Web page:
2013 Drive-In/Exploitation/B-Movie Challenge! PART 6
17. Piranha * (1978) Genre: Jawsploitation
Is that opening shot a Citizen Kane reference? Do I really have to ask? Joe Dante’s first solo directorial credit, written by John Sayles, is both an effectively horrific Roger Corman-produced Jaws rip-off and an ironic commentary on itself as such. An example: we’re first introduced to our heroine as she plays Jaws: The Arcade Game, an apt metaphor for the games Dante will play with his cash-in assignment. If you haven’t seen this one before, I’m sure you’re thinking, “Oh boy, a META killer fish movie, wink wink, nudge nudge,” as you prepare to blow your brains out. But stay your hand: it’s not as bad as you might think.
Sometimes I do feel a little hesitant to fully give myself over to Dante’s movies, since his movie nerd obsessions are similar enough to mine that it can start to feel like pandering. For example: the supporting cast here features Barbara Steele, Dick Miller, Kevin McCarthy, and Keenan Wynn. Stack the cards much, buddy? That said, there’s always legitimate satire to be found and the pop culture immersion often leads to semiotically rich sequences that combine TV screens, posters, and “real” action in a way that’s genuinely smart – not smarmy, self-aware “smart,” either.
I think I should also point out that SHOUT! Factory’s release of this movie is incredible, especially for the inclusion in the special features of several sequences that were only present in the TV edit of the film. Honestly, I wish they had edited the scenes back into Piranha proper, or at least given the option to branch between the two versions, because the extra scenes (mostly exposition and character development-based) fill a lot of plot holes in addition to giving a bit of extra screen time to Dick Miller, which is never a bad thing.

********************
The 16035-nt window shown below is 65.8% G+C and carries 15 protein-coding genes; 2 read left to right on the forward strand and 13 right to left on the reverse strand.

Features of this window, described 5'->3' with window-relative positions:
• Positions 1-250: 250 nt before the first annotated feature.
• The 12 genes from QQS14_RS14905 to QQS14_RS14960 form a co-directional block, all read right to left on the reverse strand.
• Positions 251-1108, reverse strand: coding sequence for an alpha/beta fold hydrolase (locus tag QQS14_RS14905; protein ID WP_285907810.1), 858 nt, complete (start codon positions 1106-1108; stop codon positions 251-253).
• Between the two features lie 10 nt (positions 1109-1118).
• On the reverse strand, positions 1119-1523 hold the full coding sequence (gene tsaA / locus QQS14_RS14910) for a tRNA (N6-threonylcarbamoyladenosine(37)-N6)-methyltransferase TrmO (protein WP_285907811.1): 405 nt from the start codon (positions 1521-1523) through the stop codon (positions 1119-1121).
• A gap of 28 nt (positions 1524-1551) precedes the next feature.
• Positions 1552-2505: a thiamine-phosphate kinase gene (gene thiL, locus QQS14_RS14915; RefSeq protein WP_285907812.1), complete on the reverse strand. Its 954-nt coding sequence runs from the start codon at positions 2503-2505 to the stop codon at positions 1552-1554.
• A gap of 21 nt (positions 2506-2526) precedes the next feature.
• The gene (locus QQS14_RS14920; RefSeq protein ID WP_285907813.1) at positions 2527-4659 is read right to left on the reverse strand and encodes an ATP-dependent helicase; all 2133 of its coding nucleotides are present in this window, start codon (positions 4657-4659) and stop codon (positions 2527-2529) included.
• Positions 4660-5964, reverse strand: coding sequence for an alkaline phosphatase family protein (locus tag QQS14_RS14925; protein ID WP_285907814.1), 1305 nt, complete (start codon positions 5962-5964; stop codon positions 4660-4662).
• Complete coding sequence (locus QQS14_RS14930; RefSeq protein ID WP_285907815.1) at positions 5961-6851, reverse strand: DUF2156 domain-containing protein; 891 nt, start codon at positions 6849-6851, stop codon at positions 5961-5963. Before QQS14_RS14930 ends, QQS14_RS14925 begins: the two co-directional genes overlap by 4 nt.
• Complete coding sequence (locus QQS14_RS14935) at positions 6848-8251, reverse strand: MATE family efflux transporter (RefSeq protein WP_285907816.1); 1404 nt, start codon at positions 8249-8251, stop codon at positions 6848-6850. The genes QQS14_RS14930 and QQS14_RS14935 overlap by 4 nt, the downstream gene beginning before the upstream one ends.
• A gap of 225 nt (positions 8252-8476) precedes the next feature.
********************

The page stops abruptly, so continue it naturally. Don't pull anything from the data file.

18. Orumcek (aka Turkish Spiderman) * (1972) Genre: Turkish Cinema
I’m not too completely clear on what the story here is, but I don’t think it matters much. This is a movie about punching, pop songs, and inexplicable (to me) Turkish comic relief. Orumcek is a masked, motorcycle-riding ass-kicker with a spider drawn on his chest; everytime he cartwheels in to punch a bad guy, “In-A-Gadda-Da-Vida” plays.
I’ve read from other sources that this one is fairly mild as far as these gonzo Turkish action movies go, but it’s still pretty out-there. I love the weird Musak version of Cat Steven’s “Wild World” that plays over and over again in the junkyard scenes. I love the way the music drops out everytime there’s a gunshot sound effect. And I love the fight scene where Orumcek beats a villain to the ground, bashes the guy’s head in for a full minute (this is long after the dude has stopped fighting back), and then STRANGLES HIM for good measure. Orumcek is kind of a jerk.
19. Espionage in Tangiers * (1965) Genre: Eurospy
A dull and dumb James Bond rip-off that at least isn’t totally unwatchable. Someone steals a vital part of a new ray-gun super-weapon, and boring superspy Mike Murphy is out to find it. The ray-gun and its disintegration beam are INCREDIBLY cheapo, and unfortunately they only have about a minute of screentime.
The only thing particularly interesting about Espionage in Tangiers is that all the superspy agents seem to know one another, and essentially all work free-lance. So the only reason agent 077 is our hero is that the good guys happened to hire him. Alas, that was far more interesting to type than it was to watch. Okay, maybe I’m being a bit too harsh; there’s a few enjoyable moments spread here and there, but you’re more likely to drift off into la-la land than get particularly involved in any of it.